Bursa Screener: The Ultimate Screener

I remembered two years ago when I started to take stock investment seriously, I struggled to find all the financial ratios and numbers like DE (Debt-to-Equity ratio or Debt/Equity ratio), Earnings Growth, Net Margin, etc of a company.

Debt is an important factor that I take very seriously when investing. There was no such tools or websites existed that provide the DE ratio. Another important factor to consider is the Earnings Growth that tells investors how much the earnings of a company had grown over a period of 5 or 10 years.

Side note: Why knowing how much debt is used is important? I learned the hard fact many years ago when I was experimenting with Forex demo account (where the broker allowed me to create 20 sub-accounts that never expire to play with). I tried different strategies and tested in parallel with all those 20 accounts and 100 % of the time the accounts went busted due to the high leverage (or high margin or borrowed money or in other words, debt). No exception. I realized from many rounds of tests with the demo accounts that with low or no debt involved, the accounts could survive longer, way way longer. Applying this learning to evaluating business, I tend to prefer low or no debt companies for long term investment. This does not mean that all debts are bad. But under some unforeseeable events, debts have a high probability to contribute to a financial crisis.

The only way I can get those numbers and ratios was through this book. However, the book is not cheap and it will be outdated in no time and I don’t want to depend on it for the rest of my life.

Although most of the websites or online tools that I know provide the basic and important financial ratios like PE (Price-to-Earning ratio or Price/Earnings ratio), ROE (Return-On-Equity), DY (Dividend Yield), etc, I knew something was missing.

Singapore Exchange, SGX where investors exchange Singaporean stocks, has a website that provides all those missing financial ratios for free through its convenient SGX stock screener. Compared to Bursa Malaysia’s website, it is lacking such a feature.

SGX Screener

SGX Screener

Over the years, I gained more experiences and knowledge through readings. Now I know some basic knowledge on how to read financial statements and derive the basic financial ratios that are important to me. So I no longer need to depend on the book that I mentioned in the beginning of this post.

Financial data is free and public

One day, I needed to change my home address. I realized that I received tons of financial reports during the last 2 years so I asked my broker whether I could ask the companies to stop sending me their annual reports. The answer was that it is IMPOSSIBLE to stop the delivery since the companies are required by LAW to inform their investors about their financial situation.

From this discovery, I realized that the financial data from listed companies is freely available (visit Bursa Malaysia) and everyone has free access to them. It is an important revelation for me because the things that I was searching were actually available all the time. You just need to know where to find them.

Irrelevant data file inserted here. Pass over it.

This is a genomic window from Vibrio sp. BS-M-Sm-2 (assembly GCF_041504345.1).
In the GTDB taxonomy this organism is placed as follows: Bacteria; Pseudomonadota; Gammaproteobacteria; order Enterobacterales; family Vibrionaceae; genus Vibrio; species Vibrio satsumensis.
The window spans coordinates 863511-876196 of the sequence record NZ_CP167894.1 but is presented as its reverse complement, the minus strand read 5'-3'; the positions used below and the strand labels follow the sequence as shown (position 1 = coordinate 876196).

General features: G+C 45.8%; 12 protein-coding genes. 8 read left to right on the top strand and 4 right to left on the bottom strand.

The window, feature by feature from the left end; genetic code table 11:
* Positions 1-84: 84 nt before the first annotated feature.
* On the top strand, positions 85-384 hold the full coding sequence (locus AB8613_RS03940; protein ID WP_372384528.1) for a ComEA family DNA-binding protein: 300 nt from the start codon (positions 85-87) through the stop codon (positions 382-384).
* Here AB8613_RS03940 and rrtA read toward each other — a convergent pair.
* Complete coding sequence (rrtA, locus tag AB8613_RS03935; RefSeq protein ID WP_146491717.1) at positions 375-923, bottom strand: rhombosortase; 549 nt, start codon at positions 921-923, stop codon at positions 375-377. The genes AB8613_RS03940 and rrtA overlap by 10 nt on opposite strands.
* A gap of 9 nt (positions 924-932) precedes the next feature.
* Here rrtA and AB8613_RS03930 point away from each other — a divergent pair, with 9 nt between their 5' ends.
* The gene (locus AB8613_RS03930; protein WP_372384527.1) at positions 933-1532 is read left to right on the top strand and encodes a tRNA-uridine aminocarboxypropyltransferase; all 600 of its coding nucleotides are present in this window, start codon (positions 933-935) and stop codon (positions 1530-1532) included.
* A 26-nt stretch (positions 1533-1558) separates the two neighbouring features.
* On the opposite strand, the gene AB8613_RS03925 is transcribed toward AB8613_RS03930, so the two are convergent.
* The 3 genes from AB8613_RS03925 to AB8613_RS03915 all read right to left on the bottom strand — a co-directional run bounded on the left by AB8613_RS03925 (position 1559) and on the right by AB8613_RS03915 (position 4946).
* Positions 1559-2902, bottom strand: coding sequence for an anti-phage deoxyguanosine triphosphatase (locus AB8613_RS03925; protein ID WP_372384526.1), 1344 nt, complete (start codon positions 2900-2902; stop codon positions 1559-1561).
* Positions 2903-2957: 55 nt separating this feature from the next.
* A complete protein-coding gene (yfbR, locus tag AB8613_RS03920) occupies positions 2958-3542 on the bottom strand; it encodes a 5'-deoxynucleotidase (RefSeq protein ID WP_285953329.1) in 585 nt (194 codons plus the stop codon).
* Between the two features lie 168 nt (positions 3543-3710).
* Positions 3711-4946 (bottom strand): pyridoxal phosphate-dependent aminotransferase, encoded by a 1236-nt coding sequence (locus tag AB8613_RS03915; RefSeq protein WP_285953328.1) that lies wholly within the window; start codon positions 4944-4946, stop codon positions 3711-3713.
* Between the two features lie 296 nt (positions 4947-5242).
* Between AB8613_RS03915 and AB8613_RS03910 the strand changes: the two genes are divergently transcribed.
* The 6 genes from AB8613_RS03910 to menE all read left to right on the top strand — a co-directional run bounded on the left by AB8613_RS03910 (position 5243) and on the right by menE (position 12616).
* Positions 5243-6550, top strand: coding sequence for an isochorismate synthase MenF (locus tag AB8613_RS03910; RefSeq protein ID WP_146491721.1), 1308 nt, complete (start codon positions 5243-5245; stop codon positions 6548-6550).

Bursa Screener

Knowing all the limitations of existing websites and tools, I decided to build my own tool for screening the Malaysian stocks using the freely available data. That’s how the Bursa Screener is born. It is developed to meet my own needs.

Bursa Screener

Bursa Screener

It provides a total of 13 filters (including the DE) for the whole Malaysian stocks. You can apply none or every filter at once or any combinations you like to search for the stock that fit your need.

Here is a list of all the filters:

  • 52WRate: to indicate where the current stock price is located compared to its 52-week low and high. 0 means the current price is at the low while 1 means the current price is at the high. I mentioned it at this post.
  • TotalQuarters: to indicate how many quarters the company is listed. It is useful to filter out companies that is less than 5 years old, for example.
  • TotalLosingQuarters: to indicate how many losing quarters out of the total quarters. A losing quarter is a quarter where the company is experiencing a net loss. It is useful to get a list of companies that never lose money by setting it to 0.
  • MostRecentLosingQuarter: to indicate when is/was the last losing quarter. 0 means the current announced quarter, 1 means a quarter earlier, 2 means 2 quarters earlier, etc. It is useful to find a turn-around company.
  • 5YEarningGrowth and 10YEarningGrowth: to indicate the growth of earnings over 5 and 10 years. It is calculated based on this post.
  • DE: to indicate the Debt-to-Equity or Debt/Equity ratio.
  • NetMargin: to indicate the Net-Earnings-to-Total-Revenue ratio. A high net margin shows that company has a strong competitive advantage.
  • ROE: to indicate the Return-On-Equity ratio.
  • PE: to indicate the Price-to-Earnings or Price/Earnings ratio.
  • DY: to indicate the Dividend Yield.
  • PTBV: to indicate the Price-To-Book-Value ratio.
  • MarketCap: to indicate the market capitalization of a company.

There is also a checkbox to select whether to show only those companies that are going to pay dividend so that you can buy before the ex-date.

The site is tested only on Firefox and it requires Flash to export the filtered results to CSV.

That’s it.

Investing in Bursa Malaysia is never so easy.